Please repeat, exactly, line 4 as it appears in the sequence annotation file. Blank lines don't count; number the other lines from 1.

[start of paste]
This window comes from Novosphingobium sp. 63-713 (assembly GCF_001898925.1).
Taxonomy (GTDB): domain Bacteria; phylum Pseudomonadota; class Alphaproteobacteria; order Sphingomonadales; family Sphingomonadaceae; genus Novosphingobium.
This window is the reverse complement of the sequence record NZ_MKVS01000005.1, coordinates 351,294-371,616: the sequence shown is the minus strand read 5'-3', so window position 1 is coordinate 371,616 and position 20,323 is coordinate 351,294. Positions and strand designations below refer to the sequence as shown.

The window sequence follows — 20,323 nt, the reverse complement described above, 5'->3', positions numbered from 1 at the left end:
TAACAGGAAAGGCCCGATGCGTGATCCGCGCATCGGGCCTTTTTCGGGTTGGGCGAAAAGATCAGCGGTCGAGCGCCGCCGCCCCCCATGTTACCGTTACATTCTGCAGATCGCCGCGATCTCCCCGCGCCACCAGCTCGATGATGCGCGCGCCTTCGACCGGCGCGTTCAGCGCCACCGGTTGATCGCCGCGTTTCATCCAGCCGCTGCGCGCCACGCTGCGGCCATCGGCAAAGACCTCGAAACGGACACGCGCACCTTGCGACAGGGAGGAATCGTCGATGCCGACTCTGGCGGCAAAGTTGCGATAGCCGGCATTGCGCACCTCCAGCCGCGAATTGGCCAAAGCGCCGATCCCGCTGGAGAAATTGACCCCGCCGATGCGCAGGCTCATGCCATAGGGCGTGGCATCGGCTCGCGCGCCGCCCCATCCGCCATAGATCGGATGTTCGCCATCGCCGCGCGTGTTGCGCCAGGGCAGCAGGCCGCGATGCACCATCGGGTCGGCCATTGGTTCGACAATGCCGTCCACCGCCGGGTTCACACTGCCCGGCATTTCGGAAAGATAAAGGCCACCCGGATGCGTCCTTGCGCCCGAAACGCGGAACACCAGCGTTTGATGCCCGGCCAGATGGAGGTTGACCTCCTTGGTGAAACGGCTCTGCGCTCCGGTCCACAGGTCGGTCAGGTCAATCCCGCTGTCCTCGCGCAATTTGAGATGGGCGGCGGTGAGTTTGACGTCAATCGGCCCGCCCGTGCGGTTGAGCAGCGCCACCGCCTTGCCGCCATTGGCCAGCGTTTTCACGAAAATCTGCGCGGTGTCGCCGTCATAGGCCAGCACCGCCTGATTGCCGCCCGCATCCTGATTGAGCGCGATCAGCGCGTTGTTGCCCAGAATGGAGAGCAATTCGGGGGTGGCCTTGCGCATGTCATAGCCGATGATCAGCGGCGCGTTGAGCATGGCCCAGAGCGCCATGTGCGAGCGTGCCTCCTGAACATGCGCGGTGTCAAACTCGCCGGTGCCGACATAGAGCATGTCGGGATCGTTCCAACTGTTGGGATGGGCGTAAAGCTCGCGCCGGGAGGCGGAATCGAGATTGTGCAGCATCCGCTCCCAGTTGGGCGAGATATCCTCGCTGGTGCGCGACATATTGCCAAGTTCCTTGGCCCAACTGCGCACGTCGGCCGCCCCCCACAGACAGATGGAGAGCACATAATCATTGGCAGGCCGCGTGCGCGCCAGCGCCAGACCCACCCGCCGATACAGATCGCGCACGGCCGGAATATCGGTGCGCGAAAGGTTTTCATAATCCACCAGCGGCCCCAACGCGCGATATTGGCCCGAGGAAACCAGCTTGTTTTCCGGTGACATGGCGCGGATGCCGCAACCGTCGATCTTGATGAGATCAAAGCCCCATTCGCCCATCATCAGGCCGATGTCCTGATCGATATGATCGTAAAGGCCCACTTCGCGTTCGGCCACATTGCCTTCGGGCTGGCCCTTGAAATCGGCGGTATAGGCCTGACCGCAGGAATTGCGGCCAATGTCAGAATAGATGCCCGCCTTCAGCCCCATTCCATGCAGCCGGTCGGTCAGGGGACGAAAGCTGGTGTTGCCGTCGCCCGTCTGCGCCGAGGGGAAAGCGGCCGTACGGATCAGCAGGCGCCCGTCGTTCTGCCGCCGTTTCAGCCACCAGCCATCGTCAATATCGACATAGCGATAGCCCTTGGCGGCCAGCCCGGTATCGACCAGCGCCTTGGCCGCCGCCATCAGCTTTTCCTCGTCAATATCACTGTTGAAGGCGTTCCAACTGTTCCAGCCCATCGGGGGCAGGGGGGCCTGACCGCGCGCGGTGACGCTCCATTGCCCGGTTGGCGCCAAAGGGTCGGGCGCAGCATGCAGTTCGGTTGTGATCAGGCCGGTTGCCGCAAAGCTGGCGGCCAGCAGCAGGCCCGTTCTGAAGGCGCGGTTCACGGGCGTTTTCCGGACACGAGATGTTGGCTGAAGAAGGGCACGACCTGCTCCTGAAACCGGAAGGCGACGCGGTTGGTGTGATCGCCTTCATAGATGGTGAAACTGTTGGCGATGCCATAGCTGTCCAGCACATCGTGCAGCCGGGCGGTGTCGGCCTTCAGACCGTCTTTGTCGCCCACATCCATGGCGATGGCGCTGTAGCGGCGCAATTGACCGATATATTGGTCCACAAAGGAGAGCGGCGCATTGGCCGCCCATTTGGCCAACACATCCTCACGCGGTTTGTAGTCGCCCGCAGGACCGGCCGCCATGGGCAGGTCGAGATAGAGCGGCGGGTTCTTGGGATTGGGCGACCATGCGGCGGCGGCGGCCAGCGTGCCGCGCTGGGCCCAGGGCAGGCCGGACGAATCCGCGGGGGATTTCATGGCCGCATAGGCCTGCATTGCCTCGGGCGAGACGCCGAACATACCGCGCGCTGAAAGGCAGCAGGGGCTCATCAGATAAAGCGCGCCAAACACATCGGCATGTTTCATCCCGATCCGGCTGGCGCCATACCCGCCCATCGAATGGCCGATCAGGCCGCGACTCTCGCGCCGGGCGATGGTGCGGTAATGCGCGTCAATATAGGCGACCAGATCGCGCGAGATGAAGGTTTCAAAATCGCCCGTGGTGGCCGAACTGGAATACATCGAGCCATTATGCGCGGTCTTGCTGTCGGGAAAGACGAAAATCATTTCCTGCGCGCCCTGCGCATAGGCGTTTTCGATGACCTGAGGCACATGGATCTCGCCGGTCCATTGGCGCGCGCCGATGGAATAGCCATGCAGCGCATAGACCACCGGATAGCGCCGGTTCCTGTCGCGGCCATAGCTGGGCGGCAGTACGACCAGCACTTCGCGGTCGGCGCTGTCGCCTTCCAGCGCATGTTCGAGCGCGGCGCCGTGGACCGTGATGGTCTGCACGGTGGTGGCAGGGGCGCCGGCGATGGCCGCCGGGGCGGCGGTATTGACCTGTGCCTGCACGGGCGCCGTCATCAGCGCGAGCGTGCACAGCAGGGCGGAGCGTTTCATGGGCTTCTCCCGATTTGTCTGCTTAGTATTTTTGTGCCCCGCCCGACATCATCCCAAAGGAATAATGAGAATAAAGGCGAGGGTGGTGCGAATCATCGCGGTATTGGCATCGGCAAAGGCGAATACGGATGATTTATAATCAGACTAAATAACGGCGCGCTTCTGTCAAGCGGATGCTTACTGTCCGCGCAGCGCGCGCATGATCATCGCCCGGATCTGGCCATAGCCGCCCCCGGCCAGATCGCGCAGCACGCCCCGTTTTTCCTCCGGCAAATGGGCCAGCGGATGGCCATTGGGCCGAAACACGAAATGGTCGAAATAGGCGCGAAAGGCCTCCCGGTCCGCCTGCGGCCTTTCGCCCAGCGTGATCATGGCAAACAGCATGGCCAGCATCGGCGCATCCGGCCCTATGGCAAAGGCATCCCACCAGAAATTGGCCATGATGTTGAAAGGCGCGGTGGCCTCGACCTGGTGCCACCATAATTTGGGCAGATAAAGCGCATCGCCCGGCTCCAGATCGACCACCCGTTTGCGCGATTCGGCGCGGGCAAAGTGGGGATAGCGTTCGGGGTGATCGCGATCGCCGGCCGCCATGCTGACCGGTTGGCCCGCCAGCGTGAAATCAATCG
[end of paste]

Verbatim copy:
The window sequence follows — 20,323 nt, the reverse complement described above, 5'->3', positions numbered from 1 at the left end: